Absolutely true. Just take the 2008 campaign in Nebraska, for example. For most of the state, very little effort was put in to winning it from either side because McCain was pretty certain to win there. Yet in the 2nd Congressional District - which is pretty much just Omaha - the Obama campaign was determined to win. After putting money and operatives into the city they picked up one electoral vote from Nebraska.

Nebraska is one of the only two states in the union that currently divides its electoral votes - the other being New Hampshire. Of Nebraska’s five electoral votes, two go to the overall state winner, and the other three go to the winner by congressional district. If they did not do this, the Obama campaign would have never put any serious resources or effort into the state because they knew they wouldn’t be able to win outside Omaha. So why would they bother?

Reasons to Support the Electoral College

In response to the argument that candidates don’t focus on enough states under the present system, the first thing an Electoral College advocate would say in rebuttal is that states should simply use their freedom to divide their electoral votes. In fact, many states have done this at different times in American history but have chosen not to today.

The Electoral College advocate might also argue that this method of choosing a president is grounded in the Constitution, thus cannot legally be ignored. Of course, if the NPVIC is adopted by enough states for it to go into effect, approved by Congress, and signed into law, it would be completely legitimate constitutionally.

His or her best argument would probably be that a national election is just too big for a direct popular vote. There actually may be something to this.

Presidential campaigns are divided on a state-by-state basis structurally. You are essentially running a unique campaign in every state, all held together by a relatively small national team. Frankly, nobody in campaign politics knows how to run a campaign bigger than a statewide race in California because no one has ever had to run a race bigger than that - and the Golden State only makes up about 12% of the U.S. population.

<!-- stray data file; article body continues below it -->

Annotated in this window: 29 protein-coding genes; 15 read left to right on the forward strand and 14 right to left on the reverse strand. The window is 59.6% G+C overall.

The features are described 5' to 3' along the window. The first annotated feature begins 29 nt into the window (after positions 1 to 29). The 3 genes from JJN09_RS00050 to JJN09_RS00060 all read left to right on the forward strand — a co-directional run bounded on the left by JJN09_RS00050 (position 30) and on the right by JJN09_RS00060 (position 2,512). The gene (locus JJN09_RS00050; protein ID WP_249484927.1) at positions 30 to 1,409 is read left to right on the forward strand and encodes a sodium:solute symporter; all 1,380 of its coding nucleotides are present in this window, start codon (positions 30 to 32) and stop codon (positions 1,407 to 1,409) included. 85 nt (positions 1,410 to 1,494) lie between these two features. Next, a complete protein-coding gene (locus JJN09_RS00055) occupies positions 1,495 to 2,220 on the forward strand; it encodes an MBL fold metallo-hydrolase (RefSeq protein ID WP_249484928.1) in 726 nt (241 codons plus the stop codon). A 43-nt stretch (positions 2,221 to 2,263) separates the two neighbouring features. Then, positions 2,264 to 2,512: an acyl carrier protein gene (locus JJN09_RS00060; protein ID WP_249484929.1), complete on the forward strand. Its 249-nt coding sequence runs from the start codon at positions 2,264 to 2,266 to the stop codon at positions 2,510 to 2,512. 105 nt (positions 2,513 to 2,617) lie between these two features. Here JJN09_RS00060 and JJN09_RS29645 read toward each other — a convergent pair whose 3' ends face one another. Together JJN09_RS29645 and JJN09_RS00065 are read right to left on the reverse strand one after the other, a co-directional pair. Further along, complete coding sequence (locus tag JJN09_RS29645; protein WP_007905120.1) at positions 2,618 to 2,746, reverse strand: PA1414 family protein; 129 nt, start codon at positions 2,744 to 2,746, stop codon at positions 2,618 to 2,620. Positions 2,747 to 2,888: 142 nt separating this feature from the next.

A nationally-run race would be a campaign manager’s worst nightmare. The Electoral College helps them keep it at a truly state-by-state basis because winner-take-all would be far too much for a campaign to organize on a national level.

More on that point is the money issue. It is true that presidential campaigns spend virtually all of their money in just 16 (or so) states - but in 2008 the two major presidential campaigns spent approximately a combined billion dollars. That’s not including what was spent by the DNC, RNC, and countless number of issue advocacy groups that spent their own money in support of Obama and McCain. So, theoretically (if the campaigns have to focus resources on all 50 states and not 16) under a popular vote system, the two major campaigns would be spending about $1.5 billion each - if not more - while the parties and advocacy groups would spend an uncountable number of dollars.

It might actually be a big boost to our GDP, but Americans are already concerned that this country spends too much on political campaigns as it is.